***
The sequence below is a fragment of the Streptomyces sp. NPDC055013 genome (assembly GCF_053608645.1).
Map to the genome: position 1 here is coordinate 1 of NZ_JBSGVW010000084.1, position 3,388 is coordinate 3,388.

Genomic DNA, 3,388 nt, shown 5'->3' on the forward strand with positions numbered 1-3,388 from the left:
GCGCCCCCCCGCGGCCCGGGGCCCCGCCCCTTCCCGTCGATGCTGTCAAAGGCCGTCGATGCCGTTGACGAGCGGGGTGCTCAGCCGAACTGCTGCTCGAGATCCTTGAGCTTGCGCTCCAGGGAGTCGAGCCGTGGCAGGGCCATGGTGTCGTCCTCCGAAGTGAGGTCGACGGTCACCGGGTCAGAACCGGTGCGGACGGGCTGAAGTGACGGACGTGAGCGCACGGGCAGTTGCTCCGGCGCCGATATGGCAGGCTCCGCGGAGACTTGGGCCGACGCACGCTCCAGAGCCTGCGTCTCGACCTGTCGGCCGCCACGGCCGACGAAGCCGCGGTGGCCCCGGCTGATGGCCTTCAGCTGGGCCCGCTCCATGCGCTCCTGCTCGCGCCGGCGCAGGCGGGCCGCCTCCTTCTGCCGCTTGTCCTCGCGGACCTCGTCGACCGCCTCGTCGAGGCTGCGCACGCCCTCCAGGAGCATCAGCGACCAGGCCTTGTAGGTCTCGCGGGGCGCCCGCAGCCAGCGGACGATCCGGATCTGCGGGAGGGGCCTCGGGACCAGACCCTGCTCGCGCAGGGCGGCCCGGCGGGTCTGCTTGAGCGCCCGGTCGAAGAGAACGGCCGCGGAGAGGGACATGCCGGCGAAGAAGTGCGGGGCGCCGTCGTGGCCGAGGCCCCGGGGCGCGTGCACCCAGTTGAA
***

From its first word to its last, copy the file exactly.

The sequence below is a fragment of the Streptomyces sp. NPDC055013 genome (assembly GCF_053608645.1).
Map to the genome: position 1 here is coordinate 1 of NZ_JBSGVW010000084.1, position 3,388 is coordinate 3,388.

Genomic DNA, 3,388 nt, shown 5'->3' on the forward strand with positions numbered 1-3,388 from the left:
GCGCCCCCCCGCGGCCCGGGGCCCCGCCCCTTCCCGTCGATGCTGTCAAAGGCCGTCGATGCCGTTGACGAGCGGGGTGCTCAGCCGAACTGCTGCTCGAGATCCTTGAGCTTGCGCTCCAGGGAGTCGAGCCGTGGCAGGGCCATGGTGTCGTCCTCCGAAGTGAGGTCGACGGTCACCGGGTCAGAACCGGTGCGGACGGGCTGAAGTGACGGACGTGAGCGCACGGGCAGTTGCTCCGGCGCCGATATGGCAGGCTCCGCGGAGACTTGGGCCGACGCACGCTCCAGAGCCTGCGTCTCGACCTGTCGGCCGCCACGGCCGACGAAGCCGCGGTGGCCCCGGCTGATGGCCTTCAGCTGGGCCCGCTCCATGCGCTCCTGCTCGCGCCGGCGCAGGCGGGCCGCCTCCTTCTGCCGCTTGTCCTCGCGGACCTCGTCGACCGCCTCGTCGAGGCTGCGCACGCCCTCCAGGAGCATCAGCGACCAGGCCTTGTAGGTCTCGCGGGGCGCCCGCAGCCAGCGGACGATCCGGATCTGCGGGAGGGGCCTCGGGACCAGACCCTGCTCGCGCAGGGCGGCCCGGCGGGTCTGCTTGAGCGCCCGGTCGAAGAGAACGGCCGCGGAGAGGGACATGCCGGCGAAGAAGTGCGGGGCGCCGTCGTGGCCGAGGCCCCGGGGCGCGTGCACCCAGTTGAA